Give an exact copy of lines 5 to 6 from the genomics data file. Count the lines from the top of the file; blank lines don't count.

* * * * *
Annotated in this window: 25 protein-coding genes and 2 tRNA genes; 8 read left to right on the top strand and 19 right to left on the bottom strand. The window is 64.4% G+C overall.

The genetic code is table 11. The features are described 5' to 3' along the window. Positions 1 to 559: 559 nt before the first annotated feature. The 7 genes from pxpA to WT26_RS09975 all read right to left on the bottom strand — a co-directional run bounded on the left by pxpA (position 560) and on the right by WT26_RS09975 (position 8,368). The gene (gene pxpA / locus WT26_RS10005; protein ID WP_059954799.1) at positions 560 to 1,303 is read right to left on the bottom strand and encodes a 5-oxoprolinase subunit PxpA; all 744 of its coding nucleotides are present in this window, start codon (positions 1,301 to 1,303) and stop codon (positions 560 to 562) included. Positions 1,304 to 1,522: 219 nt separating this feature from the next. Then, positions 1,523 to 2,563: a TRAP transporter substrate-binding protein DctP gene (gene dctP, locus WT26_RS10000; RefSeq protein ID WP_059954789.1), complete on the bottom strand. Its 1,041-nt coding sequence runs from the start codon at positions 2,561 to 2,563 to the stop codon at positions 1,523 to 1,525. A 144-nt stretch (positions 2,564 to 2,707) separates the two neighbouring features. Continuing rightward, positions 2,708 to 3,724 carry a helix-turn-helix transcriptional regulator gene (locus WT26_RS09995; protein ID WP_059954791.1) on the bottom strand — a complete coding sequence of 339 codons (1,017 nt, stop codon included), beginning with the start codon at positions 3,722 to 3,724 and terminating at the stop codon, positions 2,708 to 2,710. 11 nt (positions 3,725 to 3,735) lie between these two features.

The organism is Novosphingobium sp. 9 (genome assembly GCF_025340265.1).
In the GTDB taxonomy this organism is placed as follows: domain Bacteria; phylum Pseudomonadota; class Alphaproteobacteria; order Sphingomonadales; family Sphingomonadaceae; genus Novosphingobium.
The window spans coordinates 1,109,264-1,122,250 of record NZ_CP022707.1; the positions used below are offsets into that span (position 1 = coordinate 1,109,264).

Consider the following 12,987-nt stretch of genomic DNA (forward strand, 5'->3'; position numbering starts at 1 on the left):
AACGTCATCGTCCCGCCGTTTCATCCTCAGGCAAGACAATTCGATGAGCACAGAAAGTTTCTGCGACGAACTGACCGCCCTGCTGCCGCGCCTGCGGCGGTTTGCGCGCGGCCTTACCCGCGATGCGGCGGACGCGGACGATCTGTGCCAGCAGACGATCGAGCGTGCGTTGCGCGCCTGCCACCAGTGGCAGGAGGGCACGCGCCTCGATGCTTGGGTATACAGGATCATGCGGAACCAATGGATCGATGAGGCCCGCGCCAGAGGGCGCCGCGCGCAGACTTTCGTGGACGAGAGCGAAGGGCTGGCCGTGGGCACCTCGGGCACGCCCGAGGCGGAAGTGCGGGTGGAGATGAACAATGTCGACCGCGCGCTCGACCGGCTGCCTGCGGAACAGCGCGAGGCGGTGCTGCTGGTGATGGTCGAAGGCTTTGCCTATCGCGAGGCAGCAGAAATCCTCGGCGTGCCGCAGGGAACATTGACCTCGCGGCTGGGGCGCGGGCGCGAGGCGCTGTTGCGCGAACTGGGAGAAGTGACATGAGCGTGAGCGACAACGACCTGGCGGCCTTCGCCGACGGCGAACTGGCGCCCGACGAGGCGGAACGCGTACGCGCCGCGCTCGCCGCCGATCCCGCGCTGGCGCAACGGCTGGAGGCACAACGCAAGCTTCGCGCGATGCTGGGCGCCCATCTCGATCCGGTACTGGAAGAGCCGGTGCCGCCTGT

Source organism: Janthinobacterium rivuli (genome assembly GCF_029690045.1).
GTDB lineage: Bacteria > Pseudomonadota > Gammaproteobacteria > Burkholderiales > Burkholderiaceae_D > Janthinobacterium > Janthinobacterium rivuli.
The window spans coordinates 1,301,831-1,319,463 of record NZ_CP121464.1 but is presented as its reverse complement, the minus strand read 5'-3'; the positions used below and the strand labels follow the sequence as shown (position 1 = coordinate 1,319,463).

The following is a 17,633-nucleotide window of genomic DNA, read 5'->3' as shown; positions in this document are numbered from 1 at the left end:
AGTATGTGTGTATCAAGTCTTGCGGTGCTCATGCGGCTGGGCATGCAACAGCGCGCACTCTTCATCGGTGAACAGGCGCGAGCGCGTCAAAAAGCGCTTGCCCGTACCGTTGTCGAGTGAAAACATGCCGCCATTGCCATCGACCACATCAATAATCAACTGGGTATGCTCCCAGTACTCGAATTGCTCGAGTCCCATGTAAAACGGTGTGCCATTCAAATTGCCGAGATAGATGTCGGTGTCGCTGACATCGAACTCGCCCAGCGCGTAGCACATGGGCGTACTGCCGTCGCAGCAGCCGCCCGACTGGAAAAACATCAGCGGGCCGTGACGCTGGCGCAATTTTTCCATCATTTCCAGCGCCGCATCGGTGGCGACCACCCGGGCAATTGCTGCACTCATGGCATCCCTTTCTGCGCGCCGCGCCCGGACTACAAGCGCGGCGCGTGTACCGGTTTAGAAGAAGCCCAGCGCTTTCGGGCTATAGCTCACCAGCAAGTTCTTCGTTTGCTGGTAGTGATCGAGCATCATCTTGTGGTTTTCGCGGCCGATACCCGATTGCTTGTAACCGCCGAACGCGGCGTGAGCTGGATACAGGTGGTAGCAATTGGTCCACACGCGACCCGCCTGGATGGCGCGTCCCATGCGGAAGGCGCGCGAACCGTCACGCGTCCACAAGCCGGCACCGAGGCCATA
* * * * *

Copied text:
The window spans coordinates 1,109,264-1,122,250 of record NZ_CP022707.1; the positions used below are offsets into that span (position 1 = coordinate 1,109,264).

Consider the following 12,987-nt stretch of genomic DNA (forward strand, 5'->3'; position numbering starts at 1 on the left):